The market value on the other hand cannot be calculated. Instead, it is determined by using primary and secondary sources of information such as quotations from the supplier of the asset or by researching any recent transaction involving a similar asset to use the price paid on that operation as a reference.

When it comes to a publicly traded business, the market value of its equity is determine by market forces and it is updated by the minute on the exchange that the business shares are traded.

Frequency of Valuation Fluctuations

The book value of an asset rarely fluctuates as it usually remains unchanged within the company’s books. On the other hand, there are certain instances in which the book value of an asset can be revalued based on extreme changes in market conditions or changes in the asset itself.

The book value of a business as a whole will probably fluctuate over time depending on whether the business is generating profits or losses or if new capital is invested on it.

In contrast, the market value of an asset or a business can fluctuate significantly even during a short period of time, as this value is determined based by market forces. It can be concluded, then, that market values are considerably more volatile than book values.


Book Value and Market Value Examples

United Logistics is a company that operates various warehouses and it provides order fulfillment services to e-commerce businesses based in the United States and abroad. The company’s most important assets are transportation vehicles, warehouse equipment, and automated machinery that helps them in fulfilling each order received in record time.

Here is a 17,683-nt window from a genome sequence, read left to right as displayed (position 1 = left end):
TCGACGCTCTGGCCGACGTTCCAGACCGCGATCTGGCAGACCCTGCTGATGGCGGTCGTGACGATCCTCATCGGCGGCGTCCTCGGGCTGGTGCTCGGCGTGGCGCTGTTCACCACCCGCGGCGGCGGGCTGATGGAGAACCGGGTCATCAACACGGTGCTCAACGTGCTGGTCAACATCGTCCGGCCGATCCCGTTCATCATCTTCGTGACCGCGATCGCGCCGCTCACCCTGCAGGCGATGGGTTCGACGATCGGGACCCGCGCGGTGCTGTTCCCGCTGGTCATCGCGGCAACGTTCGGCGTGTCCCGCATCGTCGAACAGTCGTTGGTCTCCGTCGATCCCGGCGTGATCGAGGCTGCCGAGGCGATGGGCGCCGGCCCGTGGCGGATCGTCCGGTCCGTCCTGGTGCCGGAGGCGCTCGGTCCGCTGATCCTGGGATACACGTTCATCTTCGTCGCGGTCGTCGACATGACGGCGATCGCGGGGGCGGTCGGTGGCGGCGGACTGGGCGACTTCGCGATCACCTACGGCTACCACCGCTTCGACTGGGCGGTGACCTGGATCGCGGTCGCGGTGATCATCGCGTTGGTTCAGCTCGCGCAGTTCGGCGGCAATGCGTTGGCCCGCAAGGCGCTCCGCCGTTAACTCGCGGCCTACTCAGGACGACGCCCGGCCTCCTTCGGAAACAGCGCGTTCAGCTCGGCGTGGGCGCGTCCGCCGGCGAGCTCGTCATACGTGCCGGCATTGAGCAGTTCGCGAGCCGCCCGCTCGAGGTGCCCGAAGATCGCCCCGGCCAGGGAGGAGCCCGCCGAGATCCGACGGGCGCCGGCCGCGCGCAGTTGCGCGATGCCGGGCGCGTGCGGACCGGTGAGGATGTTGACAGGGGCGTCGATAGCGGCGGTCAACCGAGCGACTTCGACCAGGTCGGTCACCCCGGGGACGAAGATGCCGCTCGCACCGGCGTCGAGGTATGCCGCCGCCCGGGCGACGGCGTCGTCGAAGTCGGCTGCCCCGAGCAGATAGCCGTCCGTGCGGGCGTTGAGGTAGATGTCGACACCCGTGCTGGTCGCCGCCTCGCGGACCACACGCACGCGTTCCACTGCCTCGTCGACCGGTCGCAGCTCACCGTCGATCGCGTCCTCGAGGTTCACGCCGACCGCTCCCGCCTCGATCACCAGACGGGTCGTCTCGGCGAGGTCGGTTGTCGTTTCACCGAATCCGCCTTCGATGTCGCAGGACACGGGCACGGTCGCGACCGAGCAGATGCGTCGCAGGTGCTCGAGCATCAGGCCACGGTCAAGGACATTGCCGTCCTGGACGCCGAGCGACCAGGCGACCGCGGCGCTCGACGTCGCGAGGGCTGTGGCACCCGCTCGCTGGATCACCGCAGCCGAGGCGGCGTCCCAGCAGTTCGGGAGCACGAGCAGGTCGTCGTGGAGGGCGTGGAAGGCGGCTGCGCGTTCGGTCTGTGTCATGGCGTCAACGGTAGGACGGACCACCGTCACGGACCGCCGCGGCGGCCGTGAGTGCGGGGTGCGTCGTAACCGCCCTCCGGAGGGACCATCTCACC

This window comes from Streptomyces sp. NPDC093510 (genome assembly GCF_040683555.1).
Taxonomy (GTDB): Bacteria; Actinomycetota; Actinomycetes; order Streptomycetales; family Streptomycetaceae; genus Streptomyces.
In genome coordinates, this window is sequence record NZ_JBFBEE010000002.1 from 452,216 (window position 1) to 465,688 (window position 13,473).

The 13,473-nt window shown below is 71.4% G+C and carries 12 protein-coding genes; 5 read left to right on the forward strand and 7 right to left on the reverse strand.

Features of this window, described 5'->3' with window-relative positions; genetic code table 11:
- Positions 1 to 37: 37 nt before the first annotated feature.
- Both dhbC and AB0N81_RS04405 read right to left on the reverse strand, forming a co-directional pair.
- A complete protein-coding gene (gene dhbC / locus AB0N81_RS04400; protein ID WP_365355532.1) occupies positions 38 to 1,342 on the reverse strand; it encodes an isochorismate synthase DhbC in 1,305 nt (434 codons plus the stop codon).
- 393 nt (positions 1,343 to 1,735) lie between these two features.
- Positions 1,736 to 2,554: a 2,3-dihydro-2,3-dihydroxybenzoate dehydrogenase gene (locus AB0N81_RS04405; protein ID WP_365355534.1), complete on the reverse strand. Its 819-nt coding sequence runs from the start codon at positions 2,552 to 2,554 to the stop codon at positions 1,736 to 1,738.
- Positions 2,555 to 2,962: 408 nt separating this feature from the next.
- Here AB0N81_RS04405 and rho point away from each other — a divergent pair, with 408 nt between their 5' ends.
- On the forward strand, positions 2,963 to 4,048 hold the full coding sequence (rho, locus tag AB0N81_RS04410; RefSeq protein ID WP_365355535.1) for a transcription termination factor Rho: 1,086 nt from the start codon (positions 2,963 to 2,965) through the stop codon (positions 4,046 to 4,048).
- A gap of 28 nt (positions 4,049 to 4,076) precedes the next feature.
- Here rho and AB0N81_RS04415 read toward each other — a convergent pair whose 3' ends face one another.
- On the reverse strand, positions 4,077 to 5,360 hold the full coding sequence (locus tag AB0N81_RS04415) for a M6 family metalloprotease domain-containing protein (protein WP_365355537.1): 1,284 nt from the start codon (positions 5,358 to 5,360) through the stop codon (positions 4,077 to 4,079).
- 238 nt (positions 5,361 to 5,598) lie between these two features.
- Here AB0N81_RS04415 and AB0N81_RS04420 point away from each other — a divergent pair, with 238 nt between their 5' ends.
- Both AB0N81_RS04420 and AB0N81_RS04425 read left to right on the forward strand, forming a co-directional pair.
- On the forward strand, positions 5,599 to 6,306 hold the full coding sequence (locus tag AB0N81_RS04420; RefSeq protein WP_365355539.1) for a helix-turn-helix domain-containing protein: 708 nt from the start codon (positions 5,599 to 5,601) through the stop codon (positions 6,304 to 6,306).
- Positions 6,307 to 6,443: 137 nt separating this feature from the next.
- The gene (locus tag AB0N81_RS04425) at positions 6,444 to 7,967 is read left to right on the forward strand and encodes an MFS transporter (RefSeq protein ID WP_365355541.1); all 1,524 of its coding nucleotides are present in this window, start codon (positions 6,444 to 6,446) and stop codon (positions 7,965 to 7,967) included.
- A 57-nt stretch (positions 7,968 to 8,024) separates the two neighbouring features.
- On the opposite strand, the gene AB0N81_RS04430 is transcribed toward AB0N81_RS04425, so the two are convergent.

The company is currently looking to sell some old forklifts to renew the fleet and the CEO of the business approached the accounting department to determine how much he could sell them for.

Each forklift cost $18,000 and they were assigned with 4 years of useful life each. Additionally, no residual value was recorded for the forklifts, which means that the annual depreciation charge would be $4,500.

These forklifts have 3 years of age and based on the information given by the accounting department their current book value is $4,500 ($18,000 – ($4,500 * 3)).

On the other hand, after approaching some intermediaries the CEO found that these forklifts could be sold for $3,800 as the market for used forklifts doesn’t have that much demand.

In this case, the book value of the forklifts ($4,500) is different than its market value ($3,800).

Bottom Line

The book value and market value of an asset or a business can vary significantly and they are not necessarily related as the former is determined by using historical costs while the latter is determine by market forces based on the dynamics of supply and demand.

Frequently Asked Questions

What distinguishes book value from market value in financial analysis?

Book value represents the net asset value of a company according to its balance sheet, while market value reflects what investors are currently willing to pay for its shares or assets in the open market, often influenced by future growth prospects and market perceptions.

How can a company’s book value differ significantly from its market value?

A significant difference can arise due to factors such as investor sentiment, market conditions, and future earnings potential, where market value may greatly exceed book value in the case of high investor confidence and growth expectations, or fall below book value if the company is perceived to be in decline.

Why might investors consider both book value and market value when evaluating a stock?

Considering both values allows investors to assess a company’s underlying asset value compared to its valuation in the investor community, providing insights into potential overvaluation or undervaluation based on current market dynamics and fundamentals.

Can the book value of a company change over time, and how does this affect market value?

Yes, the book value can change due to factors like asset depreciation or acquisition, affecting the company’s net asset value; however, market value may not directly correlate with these changes and is more influenced by investor expectations and market trends.